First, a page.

A cable-stayed bridge is a bridge design which uses large steel cables suspended from high towers or pylons to support the bridge decking. The cable-stayed bridge design is typically used on bridges that span great distances. Some of the longest bridges in the world are built using the cable-stayed bridge design.
One of the greatest difficulties in building a long bridge is the wind. The constant battle between the bridge and the wind can cause the bridge to sway drastically. In an effort to eliminate the effects of the wind on the cable-stayed bridge design, the bridge's roadway is made up of open grid iron panels. These open panels act much like screen doors in the bridge's decking and allow wind to pass right through without placing any interference on the bridge. The result is a cable-stayed bridge that does not sway in the wind.
The use of open grid panels works so well that most cable-stayed bridge design are able to remain open and safe for use in all but the most severe windy situations. In the event of an unusually strong wind or storm, the bridges will typically close to traffic. Upon the reduction of the wind speed or the dissolution of the storm, the bridge will re-open. This action has been adopted due to vehicles being blown off of the huge bridge's roadway.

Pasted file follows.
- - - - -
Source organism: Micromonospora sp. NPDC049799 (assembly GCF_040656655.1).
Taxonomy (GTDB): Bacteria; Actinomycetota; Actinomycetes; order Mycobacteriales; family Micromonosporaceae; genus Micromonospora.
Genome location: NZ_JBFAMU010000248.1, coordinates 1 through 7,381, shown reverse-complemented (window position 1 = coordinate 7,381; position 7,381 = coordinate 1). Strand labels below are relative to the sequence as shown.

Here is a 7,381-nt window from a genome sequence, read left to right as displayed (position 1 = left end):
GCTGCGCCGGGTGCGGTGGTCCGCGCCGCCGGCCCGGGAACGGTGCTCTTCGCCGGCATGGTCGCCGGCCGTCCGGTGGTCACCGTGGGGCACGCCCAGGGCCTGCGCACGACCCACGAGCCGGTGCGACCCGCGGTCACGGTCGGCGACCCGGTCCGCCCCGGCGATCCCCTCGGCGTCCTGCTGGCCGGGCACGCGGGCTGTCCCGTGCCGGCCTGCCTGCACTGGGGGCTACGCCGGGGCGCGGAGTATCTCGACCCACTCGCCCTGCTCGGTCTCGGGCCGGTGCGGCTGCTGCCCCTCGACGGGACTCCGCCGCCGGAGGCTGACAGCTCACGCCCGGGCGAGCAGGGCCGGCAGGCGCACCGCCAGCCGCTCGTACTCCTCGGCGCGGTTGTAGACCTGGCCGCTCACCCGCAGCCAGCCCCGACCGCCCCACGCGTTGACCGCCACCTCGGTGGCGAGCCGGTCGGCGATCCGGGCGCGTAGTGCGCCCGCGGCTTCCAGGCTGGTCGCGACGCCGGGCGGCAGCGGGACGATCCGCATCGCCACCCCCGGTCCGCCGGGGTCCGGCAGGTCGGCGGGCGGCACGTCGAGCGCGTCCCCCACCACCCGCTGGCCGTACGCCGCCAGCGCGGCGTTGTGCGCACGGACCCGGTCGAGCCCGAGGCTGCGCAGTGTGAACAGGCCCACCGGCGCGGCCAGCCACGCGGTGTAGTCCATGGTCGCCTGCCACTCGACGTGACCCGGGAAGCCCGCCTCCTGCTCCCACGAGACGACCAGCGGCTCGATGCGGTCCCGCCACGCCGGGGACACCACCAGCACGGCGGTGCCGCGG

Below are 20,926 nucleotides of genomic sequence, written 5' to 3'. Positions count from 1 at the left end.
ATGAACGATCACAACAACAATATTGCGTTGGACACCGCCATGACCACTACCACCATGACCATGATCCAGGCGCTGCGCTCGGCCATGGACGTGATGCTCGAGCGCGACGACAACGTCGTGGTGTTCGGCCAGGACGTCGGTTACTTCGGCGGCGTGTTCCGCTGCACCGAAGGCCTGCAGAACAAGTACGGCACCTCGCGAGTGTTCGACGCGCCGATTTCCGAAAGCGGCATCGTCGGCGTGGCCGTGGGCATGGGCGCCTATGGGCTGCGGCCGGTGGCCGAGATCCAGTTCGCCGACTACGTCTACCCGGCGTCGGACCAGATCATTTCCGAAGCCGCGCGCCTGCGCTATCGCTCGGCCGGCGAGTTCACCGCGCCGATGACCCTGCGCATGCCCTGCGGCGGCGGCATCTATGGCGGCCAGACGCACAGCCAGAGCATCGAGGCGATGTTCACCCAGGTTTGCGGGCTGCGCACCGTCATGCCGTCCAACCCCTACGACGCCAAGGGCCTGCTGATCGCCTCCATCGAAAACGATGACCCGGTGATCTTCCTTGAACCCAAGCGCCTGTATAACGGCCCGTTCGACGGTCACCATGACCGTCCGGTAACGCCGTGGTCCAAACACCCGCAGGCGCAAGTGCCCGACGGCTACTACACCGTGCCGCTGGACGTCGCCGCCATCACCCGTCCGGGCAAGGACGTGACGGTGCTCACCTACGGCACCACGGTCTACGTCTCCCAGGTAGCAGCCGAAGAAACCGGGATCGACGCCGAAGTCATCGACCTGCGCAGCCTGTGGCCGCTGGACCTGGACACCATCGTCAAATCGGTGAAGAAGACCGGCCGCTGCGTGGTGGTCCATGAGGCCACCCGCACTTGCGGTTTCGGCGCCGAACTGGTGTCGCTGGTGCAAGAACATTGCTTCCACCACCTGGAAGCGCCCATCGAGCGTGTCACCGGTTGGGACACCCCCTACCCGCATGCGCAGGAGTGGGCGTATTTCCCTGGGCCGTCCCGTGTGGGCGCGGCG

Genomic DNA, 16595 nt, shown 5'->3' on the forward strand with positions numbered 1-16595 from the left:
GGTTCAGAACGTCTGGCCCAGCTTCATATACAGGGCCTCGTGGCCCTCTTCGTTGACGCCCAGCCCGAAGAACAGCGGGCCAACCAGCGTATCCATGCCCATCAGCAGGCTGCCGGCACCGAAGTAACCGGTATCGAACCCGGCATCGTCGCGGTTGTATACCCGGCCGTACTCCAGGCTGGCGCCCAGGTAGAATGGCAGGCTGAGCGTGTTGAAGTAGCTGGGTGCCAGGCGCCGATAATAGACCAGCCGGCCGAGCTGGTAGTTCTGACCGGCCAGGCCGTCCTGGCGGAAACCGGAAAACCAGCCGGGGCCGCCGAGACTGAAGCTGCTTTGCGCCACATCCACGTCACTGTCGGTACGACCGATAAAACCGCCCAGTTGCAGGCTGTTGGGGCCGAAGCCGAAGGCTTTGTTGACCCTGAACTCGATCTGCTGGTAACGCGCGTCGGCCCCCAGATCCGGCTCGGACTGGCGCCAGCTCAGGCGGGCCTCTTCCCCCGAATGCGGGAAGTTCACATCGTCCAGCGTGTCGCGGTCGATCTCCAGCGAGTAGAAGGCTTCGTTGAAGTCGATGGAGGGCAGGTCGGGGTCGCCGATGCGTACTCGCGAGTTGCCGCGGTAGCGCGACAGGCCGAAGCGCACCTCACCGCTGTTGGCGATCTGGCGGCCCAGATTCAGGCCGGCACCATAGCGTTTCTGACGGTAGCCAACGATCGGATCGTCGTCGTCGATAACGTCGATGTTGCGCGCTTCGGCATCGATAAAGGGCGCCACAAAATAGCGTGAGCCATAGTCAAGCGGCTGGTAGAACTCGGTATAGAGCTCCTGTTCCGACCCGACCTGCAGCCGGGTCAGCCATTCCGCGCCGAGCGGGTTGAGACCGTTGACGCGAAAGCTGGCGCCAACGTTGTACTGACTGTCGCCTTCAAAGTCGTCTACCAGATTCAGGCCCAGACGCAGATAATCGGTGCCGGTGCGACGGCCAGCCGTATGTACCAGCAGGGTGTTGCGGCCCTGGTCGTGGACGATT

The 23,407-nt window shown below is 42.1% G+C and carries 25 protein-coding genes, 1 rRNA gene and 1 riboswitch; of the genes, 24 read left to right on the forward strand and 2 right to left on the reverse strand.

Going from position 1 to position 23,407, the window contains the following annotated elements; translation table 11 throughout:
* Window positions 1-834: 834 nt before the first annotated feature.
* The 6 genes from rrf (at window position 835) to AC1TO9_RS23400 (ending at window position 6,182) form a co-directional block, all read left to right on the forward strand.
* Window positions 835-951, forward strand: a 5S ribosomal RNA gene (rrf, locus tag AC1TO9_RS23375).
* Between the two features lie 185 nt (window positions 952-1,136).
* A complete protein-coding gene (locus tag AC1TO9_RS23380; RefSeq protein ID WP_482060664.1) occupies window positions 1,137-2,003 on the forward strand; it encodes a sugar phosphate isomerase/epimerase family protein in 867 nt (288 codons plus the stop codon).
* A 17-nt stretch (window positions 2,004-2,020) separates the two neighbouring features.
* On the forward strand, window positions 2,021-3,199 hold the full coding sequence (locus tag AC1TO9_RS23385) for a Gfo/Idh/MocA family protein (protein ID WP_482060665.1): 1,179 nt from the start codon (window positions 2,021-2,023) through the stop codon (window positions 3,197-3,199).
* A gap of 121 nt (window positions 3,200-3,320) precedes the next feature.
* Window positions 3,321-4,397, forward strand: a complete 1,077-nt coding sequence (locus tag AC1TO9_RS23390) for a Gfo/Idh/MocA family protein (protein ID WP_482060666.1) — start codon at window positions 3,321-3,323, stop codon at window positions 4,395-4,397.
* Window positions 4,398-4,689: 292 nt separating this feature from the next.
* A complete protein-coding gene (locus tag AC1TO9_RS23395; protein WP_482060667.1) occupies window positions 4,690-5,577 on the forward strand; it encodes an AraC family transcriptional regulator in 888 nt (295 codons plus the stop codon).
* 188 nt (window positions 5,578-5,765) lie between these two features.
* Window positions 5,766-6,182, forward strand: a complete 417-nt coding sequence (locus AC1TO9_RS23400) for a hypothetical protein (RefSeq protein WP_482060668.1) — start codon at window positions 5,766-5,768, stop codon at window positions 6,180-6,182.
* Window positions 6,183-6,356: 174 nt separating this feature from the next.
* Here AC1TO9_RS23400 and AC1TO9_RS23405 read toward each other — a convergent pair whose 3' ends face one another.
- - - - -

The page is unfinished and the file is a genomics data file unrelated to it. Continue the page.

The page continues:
The large cables traveling the length of a cable-stayed bridge are not single cables. These large cables are actually composed of thousands of small cables wrapped around each other to form a single large cable. The multi-weaved cable is actually many times stronger than a single strand cable of the same dimensions. The large cables hold up all of the smaller cables which are attached to the decking of the bridge. The cables all work together in order to create a strong and safe bridge which can support heavy traffic volumes for a very long time.
Most of the largest cable-stayed bridges in the world are toll bridges. This is due in part to the tremendous cost in building the large structures as well as the convenience in having a bridge which connects two points of land otherwise unconnected by any other means. Prior to the completion of many cable-stayed bridge projects, the only way for a person to travel across the path of the bridge was by boat. This made the route nearly unusable for every day travel.